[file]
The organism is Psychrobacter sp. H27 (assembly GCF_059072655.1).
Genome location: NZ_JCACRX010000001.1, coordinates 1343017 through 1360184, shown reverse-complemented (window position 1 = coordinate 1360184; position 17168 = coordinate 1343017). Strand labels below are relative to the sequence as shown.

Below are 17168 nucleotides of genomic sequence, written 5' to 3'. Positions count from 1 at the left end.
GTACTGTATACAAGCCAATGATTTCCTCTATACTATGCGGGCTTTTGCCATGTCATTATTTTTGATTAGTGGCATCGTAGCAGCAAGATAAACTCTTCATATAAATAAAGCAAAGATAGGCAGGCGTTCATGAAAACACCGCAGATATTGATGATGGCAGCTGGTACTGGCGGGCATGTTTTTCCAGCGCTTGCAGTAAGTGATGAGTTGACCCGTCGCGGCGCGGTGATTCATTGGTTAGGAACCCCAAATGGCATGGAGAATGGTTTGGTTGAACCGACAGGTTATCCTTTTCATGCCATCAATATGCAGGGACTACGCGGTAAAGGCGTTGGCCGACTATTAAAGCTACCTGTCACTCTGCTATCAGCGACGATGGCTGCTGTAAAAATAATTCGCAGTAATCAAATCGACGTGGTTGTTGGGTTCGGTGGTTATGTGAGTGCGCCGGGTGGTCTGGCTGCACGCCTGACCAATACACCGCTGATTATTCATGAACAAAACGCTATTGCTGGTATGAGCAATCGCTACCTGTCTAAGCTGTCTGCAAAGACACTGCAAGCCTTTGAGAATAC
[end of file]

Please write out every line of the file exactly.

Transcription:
The organism is Psychrobacter sp. H27 (assembly GCF_059072655.1).
Genome location: NZ_JCACRX010000001.1, coordinates 1343017 through 1360184, shown reverse-complemented (window position 1 = coordinate 1360184; position 17168 = coordinate 1343017). Strand labels below are relative to the sequence as shown.

Below are 17168 nucleotides of genomic sequence, written 5' to 3'. Positions count from 1 at the left end.
GTACTGTATACAAGCCAATGATTTCCTCTATACTATGCGGGCTTTTGCCATGTCATTATTTTTGATTAGTGGCATCGTAGCAGCAAGATAAACTCTTCATATAAATAAAGCAAAGATAGGCAGGCGTTCATGAAAACACCGCAGATATTGATGATGGCAGCTGGTACTGGCGGGCATGTTTTTCCAGCGCTTGCAGTAAGTGATGAGTTGACCCGTCGCGGCGCGGTGATTCATTGGTTAGGAACCCCAAATGGCATGGAGAATGGTTTGGTTGAACCGACAGGTTATCCTTTTCATGCCATCAATATGCAGGGACTACGCGGTAAAGGCGTTGGCCGACTATTAAAGCTACCTGTCACTCTGCTATCAGCGACGATGGCTGCTGTAAAAATAATTCGCAGTAATCAAATCGACGTGGTTGTTGGGTTCGGTGGTTATGTGAGTGCGCCGGGTGGTCTGGCTGCACGCCTGACCAATACACCGCTGATTATTCATGAACAAAACGCTATTGCTGGTATGAGCAATCGCTACCTGTCTAAGCTGTCTGCAAAGACACTGCAAGCCTTTGAGAATAC